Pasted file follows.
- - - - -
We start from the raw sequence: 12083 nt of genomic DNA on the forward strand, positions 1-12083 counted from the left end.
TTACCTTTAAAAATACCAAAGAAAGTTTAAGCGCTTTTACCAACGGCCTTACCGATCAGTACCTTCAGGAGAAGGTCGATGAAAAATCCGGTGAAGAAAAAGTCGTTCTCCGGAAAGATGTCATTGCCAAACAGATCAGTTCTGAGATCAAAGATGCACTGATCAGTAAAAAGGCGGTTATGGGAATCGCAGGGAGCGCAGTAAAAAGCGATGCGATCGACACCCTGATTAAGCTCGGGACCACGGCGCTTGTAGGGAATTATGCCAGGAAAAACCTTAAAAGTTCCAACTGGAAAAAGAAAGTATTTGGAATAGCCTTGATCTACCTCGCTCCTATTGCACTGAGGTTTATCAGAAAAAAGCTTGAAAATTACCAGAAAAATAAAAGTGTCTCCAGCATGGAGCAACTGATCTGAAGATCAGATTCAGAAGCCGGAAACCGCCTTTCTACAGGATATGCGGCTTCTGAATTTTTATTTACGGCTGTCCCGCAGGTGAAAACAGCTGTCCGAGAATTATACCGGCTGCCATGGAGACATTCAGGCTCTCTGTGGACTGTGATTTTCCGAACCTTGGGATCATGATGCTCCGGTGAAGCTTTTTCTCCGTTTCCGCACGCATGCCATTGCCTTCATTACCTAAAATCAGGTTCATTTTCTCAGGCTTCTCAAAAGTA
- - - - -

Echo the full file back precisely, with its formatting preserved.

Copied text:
We start from the raw sequence: 12083 nt of genomic DNA on the forward strand, positions 1-12083 counted from the left end.
TTACCTTTAAAAATACCAAAGAAAGTTTAAGCGCTTTTACCAACGGCCTTACCGATCAGTACCTTCAGGAGAAGGTCGATGAAAAATCCGGTGAAGAAAAAGTCGTTCTCCGGAAAGATGTCATTGCCAAACAGATCAGTTCTGAGATCAAAGATGCACTGATCAGTAAAAAGGCGGTTATGGGAATCGCAGGGAGCGCAGTAAAAAGCGATGCGATCGACACCCTGATTAAGCTCGGGACCACGGCGCTTGTAGGGAATTATGCCAGGAAAAACCTTAAAAGTTCCAACTGGAAAAAGAAAGTATTTGGAATAGCCTTGATCTACCTCGCTCCTATTGCACTGAGGTTTATCAGAAAAAAGCTTGAAAATTACCAGAAAAATAAAAGTGTCTCCAGCATGGAGCAACTGATCTGAAGATCAGATTCAGAAGCCGGAAACCGCCTTTCTACAGGATATGCGGCTTCTGAATTTTTATTTACGGCTGTCCCGCAGGTGAAAACAGCTGTCCGAGAATTATACCGGCTGCCATGGAGACATTCAGGCTCTCTGTGGACTGTGATTTTCCGAACCTTGGGATCATGATGCTCCGGTGAAGCTTTTTCTCCGTTTCCGCACGCATGCCATTGCCTTCATTACCTAAAATCAGGTTCATTTTCTCAGGCTTCTCAAAAGTA